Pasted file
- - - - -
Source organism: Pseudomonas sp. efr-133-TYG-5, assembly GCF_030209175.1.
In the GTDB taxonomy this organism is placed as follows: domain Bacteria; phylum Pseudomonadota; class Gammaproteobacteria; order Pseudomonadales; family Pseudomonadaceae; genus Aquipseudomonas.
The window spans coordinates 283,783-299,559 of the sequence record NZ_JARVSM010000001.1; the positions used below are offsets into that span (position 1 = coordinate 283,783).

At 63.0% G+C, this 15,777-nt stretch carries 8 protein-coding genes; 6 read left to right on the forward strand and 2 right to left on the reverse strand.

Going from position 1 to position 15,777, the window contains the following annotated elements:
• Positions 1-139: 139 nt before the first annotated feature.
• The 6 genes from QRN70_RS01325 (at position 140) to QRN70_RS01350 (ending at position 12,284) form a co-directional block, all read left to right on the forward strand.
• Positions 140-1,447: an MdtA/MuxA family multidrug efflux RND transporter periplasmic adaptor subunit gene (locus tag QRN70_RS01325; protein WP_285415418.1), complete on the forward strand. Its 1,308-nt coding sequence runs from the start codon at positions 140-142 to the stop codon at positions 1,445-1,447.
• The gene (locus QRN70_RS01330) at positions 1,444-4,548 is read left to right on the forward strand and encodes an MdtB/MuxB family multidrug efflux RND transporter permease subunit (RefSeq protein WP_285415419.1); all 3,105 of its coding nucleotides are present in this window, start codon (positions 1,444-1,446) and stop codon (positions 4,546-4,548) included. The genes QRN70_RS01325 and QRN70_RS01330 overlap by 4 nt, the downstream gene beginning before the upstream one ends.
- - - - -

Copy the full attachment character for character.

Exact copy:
Source organism: Pseudomonas sp. efr-133-TYG-5, assembly GCF_030209175.1.
In the GTDB taxonomy this organism is placed as follows: domain Bacteria; phylum Pseudomonadota; class Gammaproteobacteria; order Pseudomonadales; family Pseudomonadaceae; genus Aquipseudomonas.
The window spans coordinates 283,783-299,559 of the sequence record NZ_JARVSM010000001.1; the positions used below are offsets into that span (position 1 = coordinate 283,783).

At 63.0% G+C, this 15,777-nt stretch carries 8 protein-coding genes; 6 read left to right on the forward strand and 2 right to left on the reverse strand.

Going from position 1 to position 15,777, the window contains the following annotated elements:
• Positions 1-139: 139 nt before the first annotated feature.
• The 6 genes from QRN70_RS01325 (at position 140) to QRN70_RS01350 (ending at position 12,284) form a co-directional block, all read left to right on the forward strand.
• Positions 140-1,447: an MdtA/MuxA family multidrug efflux RND transporter periplasmic adaptor subunit gene (locus tag QRN70_RS01325; protein WP_285415418.1), complete on the forward strand. Its 1,308-nt coding sequence runs from the start codon at positions 140-142 to the stop codon at positions 1,445-1,447.
• The gene (locus QRN70_RS01330) at positions 1,444-4,548 is read left to right on the forward strand and encodes an MdtB/MuxB family multidrug efflux RND transporter permease subunit (RefSeq protein WP_285415419.1); all 3,105 of its coding nucleotides are present in this window, start codon (positions 1,444-1,446) and stop codon (positions 4,546-4,548) included. The genes QRN70_RS01325 and QRN70_RS01330 overlap by 4 nt, the downstream gene beginning before the upstream one ends.